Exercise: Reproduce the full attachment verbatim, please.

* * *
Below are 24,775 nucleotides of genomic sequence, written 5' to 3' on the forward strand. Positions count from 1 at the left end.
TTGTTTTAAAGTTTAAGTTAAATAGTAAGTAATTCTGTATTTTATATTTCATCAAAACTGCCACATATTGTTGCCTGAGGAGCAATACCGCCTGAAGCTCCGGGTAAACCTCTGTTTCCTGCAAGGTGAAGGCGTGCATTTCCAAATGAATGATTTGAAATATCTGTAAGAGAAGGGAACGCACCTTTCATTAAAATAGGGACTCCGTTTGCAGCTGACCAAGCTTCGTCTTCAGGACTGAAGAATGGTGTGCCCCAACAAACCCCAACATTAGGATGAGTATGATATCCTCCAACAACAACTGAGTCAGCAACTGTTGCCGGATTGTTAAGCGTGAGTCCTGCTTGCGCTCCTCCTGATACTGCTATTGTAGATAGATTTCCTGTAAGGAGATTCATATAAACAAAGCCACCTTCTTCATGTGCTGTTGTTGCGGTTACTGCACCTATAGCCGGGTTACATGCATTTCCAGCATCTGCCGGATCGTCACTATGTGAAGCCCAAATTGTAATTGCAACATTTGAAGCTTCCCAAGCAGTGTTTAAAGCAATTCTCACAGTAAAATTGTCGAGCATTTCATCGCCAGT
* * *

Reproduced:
Below are 24,775 nucleotides of genomic sequence, written 5' to 3' on the forward strand. Positions count from 1 at the left end.
TTGTTTTAAAGTTTAAGTTAAATAGTAAGTAATTCTGTATTTTATATTTCATCAAAACTGCCACATATTGTTGCCTGAGGAGCAATACCGCCTGAAGCTCCGGGTAAACCTCTGTTTCCTGCAAGGTGAAGGCGTGCATTTCCAAATGAATGATTTGAAATATCTGTAAGAGAAGGGAACGCACCTTTCATTAAAATAGGGACTCCGTTTGCAGCTGACCAAGCTTCGTCTTCAGGACTGAAGAATGGTGTGCCCCAACAAACCCCAACATTAGGATGAGTATGATATCCTCCAACAACAACTGAGTCAGCAACTGTTGCCGGATTGTTAAGCGTGAGTCCTGCTTGCGCTCCTCCTGATACTGCTATTGTAGATAGATTTCCTGTAAGGAGATTCATATAAACAAAGCCACCTTCTTCATGTGCTGTTGTTGCGGTTACTGCACCTATAGCCGGGTTACATGCATTTCCAGCATCTGCCGGATCGTCACTATGTGAAGCCCAAATTGTAATTGCAACATTTGAAGCTTCCCAAGCAGTGTTTAAAGCAATTCTCACAGTAAAATTGTCGAGCATTTCATCGCCAGT